Finally, at around 10 p.m., Leila led the way back to her apartment and we all prepared to settle down. It had been a long day and our heads were bursting with information. But settling down on a festival night is not something that ever happens in Beirut! Just as we began unlacing our shoes, Leila received a call from a friend inviting her (and then us) to join him and his friends at his place for an Aid el-Fitr party. As in many households throughout the Arab world, parties/feasts were being held to celebrate the end of Ramadan and the period of respectful austerity it inspires.

A few minutes later, we were in a car being whisked through the darkness to enjoy more wonderful hours of warmth and hospitality. We were welcomed into a group of friends who extended to us their joy in song, dance, and feasting. And when in Beirut, one must do as the Beirut-ese do: We listened and danced to Lebanese and Syrian music (some very new songs and some very old), we ate like royalty, and we could not have had a better time. It was the perfect finish to a perfect Beirut day during which all our concerns about Beirut and Lebanon were either put to rest or properly informed. We felt ready to tackle the town with renewed interest and vigor (provided we could enjoy a full night's sleep, it was 3 a.m. before we headed to bed).

Due to the late hour, Ethan and Padraic joined Leila in crashing at the apartment of one of the friends at the party who lived closer than Leila did. We were exhausted and were asleep almost as soon as our heads hit our pillows.

The next day, still a holiday, was a lazy day. We had nothing pressing to do other than meet Peter back at his place and talk more about BikeAbout and the BikeAbout experience thus far. But that was set for 5 p.m., so we all slept blissfully late. When we did all finally achieve some degree of functional verticality, we gathered in the living room for some coffee.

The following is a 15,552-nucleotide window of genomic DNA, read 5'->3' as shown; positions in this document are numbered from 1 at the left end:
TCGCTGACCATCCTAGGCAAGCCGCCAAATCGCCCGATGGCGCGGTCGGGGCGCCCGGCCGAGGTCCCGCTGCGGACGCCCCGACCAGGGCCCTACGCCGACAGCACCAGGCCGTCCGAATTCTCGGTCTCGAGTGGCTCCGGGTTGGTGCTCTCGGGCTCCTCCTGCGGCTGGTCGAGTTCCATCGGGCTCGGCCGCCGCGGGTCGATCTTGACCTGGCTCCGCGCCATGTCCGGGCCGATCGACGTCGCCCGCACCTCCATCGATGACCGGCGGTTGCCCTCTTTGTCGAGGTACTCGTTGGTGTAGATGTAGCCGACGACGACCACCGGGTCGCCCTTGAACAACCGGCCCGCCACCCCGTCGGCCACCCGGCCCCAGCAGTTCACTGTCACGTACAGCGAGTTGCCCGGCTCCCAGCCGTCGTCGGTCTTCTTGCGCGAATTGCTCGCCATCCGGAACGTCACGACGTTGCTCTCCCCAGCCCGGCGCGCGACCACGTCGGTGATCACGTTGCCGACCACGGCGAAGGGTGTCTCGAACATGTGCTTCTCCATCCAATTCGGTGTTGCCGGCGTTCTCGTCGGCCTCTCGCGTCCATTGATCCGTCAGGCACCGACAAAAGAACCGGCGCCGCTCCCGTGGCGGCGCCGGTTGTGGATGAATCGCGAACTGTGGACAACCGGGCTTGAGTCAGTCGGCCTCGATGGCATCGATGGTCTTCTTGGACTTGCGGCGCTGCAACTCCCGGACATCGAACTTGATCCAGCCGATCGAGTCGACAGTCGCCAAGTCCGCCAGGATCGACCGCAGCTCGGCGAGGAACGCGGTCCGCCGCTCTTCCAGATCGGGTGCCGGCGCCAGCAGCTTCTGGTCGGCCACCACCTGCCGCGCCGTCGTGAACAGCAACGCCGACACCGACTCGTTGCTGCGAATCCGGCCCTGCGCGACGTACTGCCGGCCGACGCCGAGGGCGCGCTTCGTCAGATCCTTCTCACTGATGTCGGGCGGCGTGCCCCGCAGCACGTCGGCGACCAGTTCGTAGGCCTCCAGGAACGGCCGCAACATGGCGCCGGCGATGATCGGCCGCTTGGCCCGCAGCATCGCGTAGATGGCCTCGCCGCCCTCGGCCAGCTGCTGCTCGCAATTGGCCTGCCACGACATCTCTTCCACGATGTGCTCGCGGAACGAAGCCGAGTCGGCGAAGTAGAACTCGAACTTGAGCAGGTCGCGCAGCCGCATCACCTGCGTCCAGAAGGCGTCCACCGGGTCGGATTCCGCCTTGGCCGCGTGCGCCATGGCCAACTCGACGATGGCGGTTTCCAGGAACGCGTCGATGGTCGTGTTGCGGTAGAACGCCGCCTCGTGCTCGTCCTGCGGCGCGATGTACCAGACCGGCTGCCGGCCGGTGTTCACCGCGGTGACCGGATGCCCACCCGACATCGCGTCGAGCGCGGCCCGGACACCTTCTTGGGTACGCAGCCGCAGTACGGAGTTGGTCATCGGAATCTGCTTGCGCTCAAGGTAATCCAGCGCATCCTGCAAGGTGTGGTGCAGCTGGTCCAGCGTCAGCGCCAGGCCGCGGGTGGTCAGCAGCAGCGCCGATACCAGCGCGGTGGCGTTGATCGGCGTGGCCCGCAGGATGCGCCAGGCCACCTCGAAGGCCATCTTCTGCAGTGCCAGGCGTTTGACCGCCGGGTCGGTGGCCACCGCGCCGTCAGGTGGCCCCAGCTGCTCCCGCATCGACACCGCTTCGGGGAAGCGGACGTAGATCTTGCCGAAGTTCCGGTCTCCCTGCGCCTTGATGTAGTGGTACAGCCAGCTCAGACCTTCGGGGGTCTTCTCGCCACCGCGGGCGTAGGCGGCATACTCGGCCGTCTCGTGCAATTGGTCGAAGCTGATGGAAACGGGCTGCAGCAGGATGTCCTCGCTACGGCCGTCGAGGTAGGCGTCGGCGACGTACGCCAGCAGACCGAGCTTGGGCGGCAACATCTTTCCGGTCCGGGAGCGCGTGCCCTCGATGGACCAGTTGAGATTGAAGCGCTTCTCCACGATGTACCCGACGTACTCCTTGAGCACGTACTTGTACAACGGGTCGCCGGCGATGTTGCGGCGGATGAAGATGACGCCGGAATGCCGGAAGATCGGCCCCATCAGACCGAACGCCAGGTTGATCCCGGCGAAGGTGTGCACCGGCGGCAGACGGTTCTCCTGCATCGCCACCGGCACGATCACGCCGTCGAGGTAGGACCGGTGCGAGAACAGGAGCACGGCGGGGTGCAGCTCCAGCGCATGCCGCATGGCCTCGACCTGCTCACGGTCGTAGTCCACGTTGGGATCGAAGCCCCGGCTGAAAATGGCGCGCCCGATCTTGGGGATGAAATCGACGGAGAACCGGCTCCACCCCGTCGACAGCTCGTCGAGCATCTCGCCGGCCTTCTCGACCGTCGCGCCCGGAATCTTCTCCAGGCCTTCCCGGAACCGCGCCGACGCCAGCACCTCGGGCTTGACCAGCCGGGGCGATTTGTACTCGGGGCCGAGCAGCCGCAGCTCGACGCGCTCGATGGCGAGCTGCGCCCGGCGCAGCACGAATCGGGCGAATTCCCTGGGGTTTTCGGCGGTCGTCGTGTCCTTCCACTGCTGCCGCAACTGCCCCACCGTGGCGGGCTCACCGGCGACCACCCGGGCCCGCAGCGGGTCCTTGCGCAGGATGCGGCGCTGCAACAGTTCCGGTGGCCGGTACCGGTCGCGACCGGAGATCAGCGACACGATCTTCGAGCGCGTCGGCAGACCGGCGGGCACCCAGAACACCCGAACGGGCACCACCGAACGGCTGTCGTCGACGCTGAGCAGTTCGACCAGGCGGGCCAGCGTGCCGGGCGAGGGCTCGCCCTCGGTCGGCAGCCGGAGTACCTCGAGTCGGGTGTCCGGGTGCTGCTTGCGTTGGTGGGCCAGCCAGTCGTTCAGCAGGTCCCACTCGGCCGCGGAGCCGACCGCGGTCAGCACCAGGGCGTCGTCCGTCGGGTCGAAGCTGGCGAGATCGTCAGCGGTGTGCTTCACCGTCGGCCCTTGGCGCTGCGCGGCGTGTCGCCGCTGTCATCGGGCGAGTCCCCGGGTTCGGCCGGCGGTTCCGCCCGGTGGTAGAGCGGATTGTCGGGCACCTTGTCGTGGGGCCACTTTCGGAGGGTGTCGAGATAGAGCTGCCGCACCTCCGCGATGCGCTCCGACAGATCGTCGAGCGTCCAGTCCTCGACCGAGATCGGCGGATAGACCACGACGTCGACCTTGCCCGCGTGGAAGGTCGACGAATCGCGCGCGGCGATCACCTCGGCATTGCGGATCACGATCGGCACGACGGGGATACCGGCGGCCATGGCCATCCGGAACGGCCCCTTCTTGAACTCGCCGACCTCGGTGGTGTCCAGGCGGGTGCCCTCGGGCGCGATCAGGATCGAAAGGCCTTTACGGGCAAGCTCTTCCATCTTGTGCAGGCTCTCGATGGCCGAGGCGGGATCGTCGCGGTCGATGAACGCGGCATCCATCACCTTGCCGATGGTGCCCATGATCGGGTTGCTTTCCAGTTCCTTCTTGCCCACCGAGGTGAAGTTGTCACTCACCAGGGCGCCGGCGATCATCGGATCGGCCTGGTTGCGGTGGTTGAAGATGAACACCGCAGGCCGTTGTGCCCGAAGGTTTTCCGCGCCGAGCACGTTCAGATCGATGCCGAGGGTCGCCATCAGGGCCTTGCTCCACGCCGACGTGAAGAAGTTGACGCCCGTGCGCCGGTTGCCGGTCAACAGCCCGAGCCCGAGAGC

After a first cup, the phone rang and lo and behold, it was Corinne calling from Cyprus. We had had a great deal of difficulty communicating with one another since they had had little or no access to phones and we had no access to phones with international dialing capability. It was good to connect with her and confirm that, after her accident, she was OK. We were also able to work through a plan for the coming weeks. Since we are all currently in countries where travel is hampered by political troubles, we agreed to split the Turkish itinerary between the two groups, thus making up for lost time and money. Corinne and andrEa would tackle the Aegean coast of Turkey, while Ethan and Padraic, once hopefully reunited with Anthony, would cover the Mediterranean coast. We hung up knowing that we might not speak again until late February when we planned to meet in Istanbul! It was strange to think that we would continue apart given how much the group has been together since September.

After this call, we all enjoyed more moving conversations about life in Lebanon and Beirut. Padraic and Ethan (and Leila, although to a different degree) were emotionally moved by difficult and touching accounts of life during the war. As young North Americans, we have never had to experience war the way many of the people in Beirut have. We have never had to face mortal danger on a daily basis, never been forced to do things for our friends, family, and neighbors that could result in our own or another's death. We have never really had to confront real hatred, in others or in ourselves, that is so overwhelming it results in a desire to kill. It is impossible for us to understand the devastation of war, how it affects every part of life — how, when, and where you eat and sleep, what thoughts you think, what friends you choose, what streets you cross and when, or where you aim your gun. It is impossible for us to imagine the true ramifications of what it means to give up your own life for your brothers and sisters or your children, or the kinds of extremes to which people will go, to which they will be pushed, when forced to face danger and death. If we have never huddled in the corner of a room while sniper fire has shattered every pane of window in the house, how can we imagine what this means? If we have never jumped from one side of a room to another as the floor collapses away from beneath us due to an exploding mortar, can we comprehend how it could change us? If we have never been targeted for death simply because we are of one religion or another, or of one political affiliation or another, or ready to speak for one group or another, how can we understand the folly and force of affiliation?